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207 of 214 people found the following review helpful
5.0 out of 5 stars Fast handling, beautiful images...
I pre-ordered this camera, and have now had it for about two months and taken over 10,000 shots with it. I'm upgrading from a Nikon D700. I'm not a pro, but I do occasional commercial jobs. I've updated this review several times, and will continue to do so as needed.

Vertical orientation: Nice. The vertical grip isn't nearly as contoured as the main horizontal...
Published on May 5, 2012 by Hankk

8 of 13 people found the following review helpful
1.0 out of 5 stars Amazing Camera! Until...
Even two years after it's release, this camera stands the test of time. It's a solid workhorse with fantastic low light image quality that feels and sounds as a pro camera should!


You have any issues with it and then it's all down hill if you are out of the warranty period. This was one of the first cameras released so maybe that's the the...
Published 6 months ago by Heather L.

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207 of 214 people found the following review helpful
5.0 out of 5 stars Fast handling, beautiful images..., May 5, 2012
Hankk (Boulder, CO) - See all my reviews
Verified Purchase(What's this?)
This review is from: Nikon D4 16.2 MP CMOS FX Digital SLR with Full 1080p HD Video (Body Only) (OLD MODEL) (Electronics)
I pre-ordered this camera, and have now had it for about two months and taken over 10,000 shots with it. I'm upgrading from a Nikon D700. I'm not a pro, but I do occasional commercial jobs. I've updated this review several times, and will continue to do so as needed.

Vertical orientation: Nice. The vertical grip isn't nearly as contoured as the main horizontal grip -- there's just not as much stuff to grab your hands onto (no deep pockets for your fingertips). Too bad. But when holding it for any length of time, it's sure a lot easier than holding twisting my arm above my head and rotating the camera. Note that the vertical grip has a programmable button on it, which I use for Mode (A/S/M/P). I understand the D3s didn't have this, which seems crazy -- I use it all the time. I wish the vertical grip had all the buttons as the main grip does -- e.g., there's only one programmable button, so if you want to use it for Mode, then there's no way to change EV +- while vertical, or start taking a movie. Also, I wish the two function buttons (DoF preview, and the one above it) were replicated in vertical mode. They're not, which is silly -- there's room right there for them.

I shoot one-handed a lot, at events where I have a flash in one hand an a camera in the other (using a set of PocketWizards). I thought the weight of the D4 would make this harder. But no: when holding it vertically, the D4 is a lot easier to manage than the vertical D700. (I never had a vertical grip for the D700, so I can't compare.) Even holding it horizontally, the larger grip makes it easier to manage the D4 than the D700 one-handedly -- it makes the camera honestly feel substantially lighter. One gripe: the vertical joystick for adjusting the focus point is still a bit too much of a stretch to use with one hand.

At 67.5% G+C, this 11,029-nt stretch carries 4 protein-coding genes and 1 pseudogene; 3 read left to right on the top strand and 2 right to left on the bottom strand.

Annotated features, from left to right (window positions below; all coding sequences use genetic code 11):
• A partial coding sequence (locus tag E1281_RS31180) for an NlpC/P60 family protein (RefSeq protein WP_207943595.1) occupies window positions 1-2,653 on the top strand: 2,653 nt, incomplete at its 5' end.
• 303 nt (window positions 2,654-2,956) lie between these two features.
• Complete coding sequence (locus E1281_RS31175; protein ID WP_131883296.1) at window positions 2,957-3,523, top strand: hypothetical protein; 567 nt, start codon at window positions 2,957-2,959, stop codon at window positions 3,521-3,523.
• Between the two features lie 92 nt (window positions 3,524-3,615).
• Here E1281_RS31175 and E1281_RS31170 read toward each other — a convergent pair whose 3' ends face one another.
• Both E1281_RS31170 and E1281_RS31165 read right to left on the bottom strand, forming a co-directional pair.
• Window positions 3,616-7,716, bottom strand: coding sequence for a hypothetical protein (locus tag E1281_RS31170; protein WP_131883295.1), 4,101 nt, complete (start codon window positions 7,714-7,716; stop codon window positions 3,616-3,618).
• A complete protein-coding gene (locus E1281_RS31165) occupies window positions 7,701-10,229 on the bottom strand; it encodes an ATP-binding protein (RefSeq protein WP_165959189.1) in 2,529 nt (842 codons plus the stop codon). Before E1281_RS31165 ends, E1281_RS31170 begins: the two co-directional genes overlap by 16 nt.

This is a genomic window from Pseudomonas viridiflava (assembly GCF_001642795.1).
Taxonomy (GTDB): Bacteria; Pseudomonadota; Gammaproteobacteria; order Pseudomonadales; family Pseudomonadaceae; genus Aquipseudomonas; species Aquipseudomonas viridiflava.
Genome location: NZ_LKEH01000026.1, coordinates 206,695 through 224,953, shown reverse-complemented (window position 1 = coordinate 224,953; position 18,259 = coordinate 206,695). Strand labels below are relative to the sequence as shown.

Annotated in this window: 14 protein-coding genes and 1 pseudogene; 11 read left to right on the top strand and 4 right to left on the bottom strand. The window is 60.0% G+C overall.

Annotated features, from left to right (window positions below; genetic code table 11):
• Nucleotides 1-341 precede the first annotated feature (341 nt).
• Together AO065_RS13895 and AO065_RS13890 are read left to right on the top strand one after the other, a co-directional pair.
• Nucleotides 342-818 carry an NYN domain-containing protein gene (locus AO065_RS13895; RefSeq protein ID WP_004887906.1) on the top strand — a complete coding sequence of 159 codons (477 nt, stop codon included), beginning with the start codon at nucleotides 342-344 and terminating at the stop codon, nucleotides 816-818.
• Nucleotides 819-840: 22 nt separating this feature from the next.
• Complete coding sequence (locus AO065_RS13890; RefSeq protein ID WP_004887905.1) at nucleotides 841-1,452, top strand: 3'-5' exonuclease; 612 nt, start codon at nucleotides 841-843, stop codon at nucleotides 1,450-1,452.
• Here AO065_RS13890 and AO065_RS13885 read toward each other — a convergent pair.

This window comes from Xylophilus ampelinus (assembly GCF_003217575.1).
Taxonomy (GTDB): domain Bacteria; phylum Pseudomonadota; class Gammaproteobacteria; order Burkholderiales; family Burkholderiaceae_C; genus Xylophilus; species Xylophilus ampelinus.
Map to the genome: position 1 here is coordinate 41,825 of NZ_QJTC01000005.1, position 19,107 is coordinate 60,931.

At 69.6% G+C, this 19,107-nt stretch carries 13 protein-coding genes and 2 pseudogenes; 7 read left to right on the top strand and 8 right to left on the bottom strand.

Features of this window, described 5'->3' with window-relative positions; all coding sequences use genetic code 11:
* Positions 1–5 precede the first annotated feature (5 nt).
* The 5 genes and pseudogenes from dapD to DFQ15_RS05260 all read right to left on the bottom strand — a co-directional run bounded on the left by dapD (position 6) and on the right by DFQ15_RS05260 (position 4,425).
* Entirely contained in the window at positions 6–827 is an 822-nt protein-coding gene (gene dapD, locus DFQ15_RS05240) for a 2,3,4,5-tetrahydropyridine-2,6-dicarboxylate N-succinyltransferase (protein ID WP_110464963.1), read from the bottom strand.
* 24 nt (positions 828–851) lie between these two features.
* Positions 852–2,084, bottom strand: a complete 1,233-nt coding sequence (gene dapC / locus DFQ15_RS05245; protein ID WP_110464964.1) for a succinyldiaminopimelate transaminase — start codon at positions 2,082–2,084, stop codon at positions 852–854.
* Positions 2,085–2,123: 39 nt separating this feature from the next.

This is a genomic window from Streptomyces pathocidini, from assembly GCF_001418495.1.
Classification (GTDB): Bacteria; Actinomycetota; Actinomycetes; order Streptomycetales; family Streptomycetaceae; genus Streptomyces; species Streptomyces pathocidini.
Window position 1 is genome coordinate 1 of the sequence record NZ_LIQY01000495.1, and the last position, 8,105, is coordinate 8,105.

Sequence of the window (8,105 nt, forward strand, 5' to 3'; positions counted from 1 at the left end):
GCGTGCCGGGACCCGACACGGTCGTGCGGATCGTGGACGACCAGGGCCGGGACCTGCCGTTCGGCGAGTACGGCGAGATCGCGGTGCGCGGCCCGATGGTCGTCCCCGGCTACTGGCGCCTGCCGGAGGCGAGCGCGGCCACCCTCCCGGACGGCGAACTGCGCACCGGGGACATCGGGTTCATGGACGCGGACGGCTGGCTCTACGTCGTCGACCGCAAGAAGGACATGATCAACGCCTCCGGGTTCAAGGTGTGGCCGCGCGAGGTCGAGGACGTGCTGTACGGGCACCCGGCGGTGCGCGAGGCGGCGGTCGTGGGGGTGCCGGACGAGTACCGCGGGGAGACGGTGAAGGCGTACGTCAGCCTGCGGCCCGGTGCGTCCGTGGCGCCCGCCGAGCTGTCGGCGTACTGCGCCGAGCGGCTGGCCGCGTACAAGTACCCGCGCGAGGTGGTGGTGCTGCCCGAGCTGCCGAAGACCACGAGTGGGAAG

Shutter: yep, it's 10 fps. Let it rip! Great for capturing faces of both kids and adults at just the right moment.

General ergonomics and build quality: Great. Totally solid.

Weight: Having never had a pro-sized body before, I feared it'd be too heavy. But no: once you throw a 70-200 2.8 on there, the difference between this and a D700 is pretty small, certainly not a big deal. I carry it around on an Op Tech slider strap bolted into the tripod port, plenty stable and strong.

Battery: 2000+ shots (including lots of live view and some movies), and it's down to half. That's plenty of capacity for me. The charger is a real monster to carry around, about 4x the size of a D700 charger, too big to just slip in a pocket. One BIG PROBLEM: after charging it the second time, I had the camera turned on and sitting out overnight. The next morning, the battery was completely dead. I have no idea what happened -- the D700 never ever did this to me. Was the camera turned so the AF was being pushed all night? Or is there a bug in the auto-off? No idea, but I'll post if it happens again. (Update: This has now happened to me three times, where the battery has gone from 100% to 0% overnight. Very frustrating. The first time I thought it was because the camera was in my bag and the AF-On button was being pressed, so it was trying to focus all night long. But that's not it, since it was on a shelf the other two times. Since I don't see others who have had this problem, I'm sending it back to Nikon for service.)